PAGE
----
In 2009, a test season was conducted in July where the team opened a trench at the north-east corner of the fort. The first full season of these new excavations was in 2010, with the team opening trenches both inside the fort and outside in the vicus. At Durham University, the principal investigators of the project were Richard Hingley and David Petts. At Stanford University, the principal investigators were Michael Shanks, Gary Devore, Melissa Chatfield, and David Platt.
Problems in interpretation of the site
Dating aspects of the fort and vicus of Binchester is quite difficult given the limited modern archaeological exploration that has occurred on the site. Most of the floors investigated inside the fort have been of opus signinum, and kept relatively clean during their life. A few coins have been found under floor deposits, but these often only give a terminus post quem, and coins stop becoming reliable diagnostic items in the 5th century, although settlement in and around Binchester surely lasted into the early Medieval period. Modern investigation of the vicus has been non-existent or fruitless in the search for datable finds. It is hoped that the current excavations might inform more about the chronology of the site.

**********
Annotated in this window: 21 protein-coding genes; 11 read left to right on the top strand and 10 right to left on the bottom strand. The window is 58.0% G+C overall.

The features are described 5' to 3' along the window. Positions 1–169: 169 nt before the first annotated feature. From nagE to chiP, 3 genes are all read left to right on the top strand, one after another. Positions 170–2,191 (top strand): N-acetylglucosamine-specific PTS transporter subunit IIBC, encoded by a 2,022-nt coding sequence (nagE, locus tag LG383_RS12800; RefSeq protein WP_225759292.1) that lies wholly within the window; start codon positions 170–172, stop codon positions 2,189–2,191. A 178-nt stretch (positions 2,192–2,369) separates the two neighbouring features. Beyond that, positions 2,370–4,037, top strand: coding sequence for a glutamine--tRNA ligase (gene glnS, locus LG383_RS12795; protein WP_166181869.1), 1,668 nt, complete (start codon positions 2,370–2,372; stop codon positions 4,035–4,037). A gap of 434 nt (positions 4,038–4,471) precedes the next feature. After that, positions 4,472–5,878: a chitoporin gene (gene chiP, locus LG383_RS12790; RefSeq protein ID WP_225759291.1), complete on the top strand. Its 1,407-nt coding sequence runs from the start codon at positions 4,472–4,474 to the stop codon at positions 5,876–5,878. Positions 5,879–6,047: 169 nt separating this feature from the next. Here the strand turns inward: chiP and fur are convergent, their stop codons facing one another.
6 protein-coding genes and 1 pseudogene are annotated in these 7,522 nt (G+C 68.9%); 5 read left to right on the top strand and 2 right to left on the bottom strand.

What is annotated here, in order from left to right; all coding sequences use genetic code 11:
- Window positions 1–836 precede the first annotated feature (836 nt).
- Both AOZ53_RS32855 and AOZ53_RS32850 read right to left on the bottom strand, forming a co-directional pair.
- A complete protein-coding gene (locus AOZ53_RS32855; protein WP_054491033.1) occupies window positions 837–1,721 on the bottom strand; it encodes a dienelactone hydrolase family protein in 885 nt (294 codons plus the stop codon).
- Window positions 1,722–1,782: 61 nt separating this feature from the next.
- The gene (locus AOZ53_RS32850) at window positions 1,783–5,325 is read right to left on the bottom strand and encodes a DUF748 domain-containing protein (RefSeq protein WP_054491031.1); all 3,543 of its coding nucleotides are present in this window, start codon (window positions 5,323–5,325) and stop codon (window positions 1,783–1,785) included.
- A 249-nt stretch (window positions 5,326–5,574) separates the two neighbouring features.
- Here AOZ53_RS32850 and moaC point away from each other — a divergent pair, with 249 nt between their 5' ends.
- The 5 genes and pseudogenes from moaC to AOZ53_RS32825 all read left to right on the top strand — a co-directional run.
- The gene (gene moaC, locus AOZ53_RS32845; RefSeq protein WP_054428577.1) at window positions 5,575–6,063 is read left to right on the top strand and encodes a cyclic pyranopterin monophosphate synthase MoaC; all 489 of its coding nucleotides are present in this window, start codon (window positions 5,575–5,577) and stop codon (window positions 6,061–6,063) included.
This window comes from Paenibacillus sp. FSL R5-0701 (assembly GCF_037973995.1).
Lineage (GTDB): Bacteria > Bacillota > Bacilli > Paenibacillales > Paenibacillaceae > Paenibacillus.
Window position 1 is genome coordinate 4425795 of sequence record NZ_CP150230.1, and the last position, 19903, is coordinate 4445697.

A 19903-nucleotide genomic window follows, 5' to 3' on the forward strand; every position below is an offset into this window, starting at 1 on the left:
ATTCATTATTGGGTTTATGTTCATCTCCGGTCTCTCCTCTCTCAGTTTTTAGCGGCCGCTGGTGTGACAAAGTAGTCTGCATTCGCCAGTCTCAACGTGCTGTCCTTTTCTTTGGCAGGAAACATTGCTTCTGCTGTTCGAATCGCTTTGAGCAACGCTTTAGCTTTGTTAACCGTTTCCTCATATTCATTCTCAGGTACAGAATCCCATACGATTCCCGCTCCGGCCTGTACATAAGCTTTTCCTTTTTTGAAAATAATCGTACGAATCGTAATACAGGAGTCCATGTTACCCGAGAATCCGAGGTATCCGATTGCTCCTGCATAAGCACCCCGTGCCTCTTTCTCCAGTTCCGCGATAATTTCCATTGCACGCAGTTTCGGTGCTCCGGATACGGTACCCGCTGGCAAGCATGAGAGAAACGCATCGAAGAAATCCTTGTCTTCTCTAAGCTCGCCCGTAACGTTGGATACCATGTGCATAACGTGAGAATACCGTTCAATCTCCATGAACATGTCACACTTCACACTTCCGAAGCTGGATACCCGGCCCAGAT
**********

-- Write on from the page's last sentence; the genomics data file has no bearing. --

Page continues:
- Esmonde Cleary, A. S.; DARMC; Talbert, R.; Vanderbilt, S.; Warner, R.; Becker, J.; Gillies, S.; Elliott, T. "Places: 89316 (Vinovia)". Pleiades. Retrieved July 22, 2014.
- Roman Britain: Vinovium
- Durham County Council: Binchester Roman Fort
- Ferris, I.; Jones, R. (1991). "Binchester – a northern fort and vicus". Britain in the Roman Period: 103–109.
- The Northguard: Binchester Roman Fort – Description and Tour
- "TV team digs in to unearth a Roman secret". The Northern Echo. 14 April 2007. Retrieved 13 January 2008.
- The Northguard: Binchester Roman Fort – History
- The Northguard: Binchester Roman Fort – Discovery and Excavation
- Lewis, Samuel (1840). A Topographical Dictionary of England. S. Lewis & Co.
- Hooppell, R. E. (1891). "Matres Ollototae". The Reliquary. 5: 129–133.
- Hooppell, R. E. (1887). "Vinovia". Journal of the British Archaeological Association. June.
- "Roman Britain in 1937". Journal of Roman Studies. 28: 169–206. 1938. doi:10.2307/296660.
- Hassall, M. W. C.; Wilson, D. R.; Wright, R. P.; Rea, J. (1972). "Roman Britain in 1971". Britannia. 3: 299–367. doi:10.2307/526035.
- Ferris, I.; Jones, R. (2000). "Transforming an Elite: Reinterpreting Late Roman Binchester". The Late Roman Transition in the North: Papers from the Roman Archaeology Conference, Durham 1999: 1–11.
- Time Team: Binchester – What they found
- Binchester Site Plan 2009
- Durham Binchester Site
- Stanford Binchester Site
|Wikimedia Commons has media related to Vinovia.|
- www.vinovium.org (Stanford Binchester Excavations site)
- Binchester Blog (Durham University Excavations blog)
- Binchester Roman Fort: Investigation History (Pastscape – English Heritage)
- Durham County Council: Binchester Roman Fort
- The Northguard: Binchester Fort
- Roman Britain – Vinovium
- Time Team – Binchester programme pages
- A video visit to Binchester Roman Fort (YouTube – "ovationceleb")
- "Church Commissioners tune in to Time Team’s ‘Street of the Dead’" (The Church of England – 8 January 2008)
- "Roman Excavations lead to new farm opportunity" (Jennifer MacKenzie – 2 June 2007)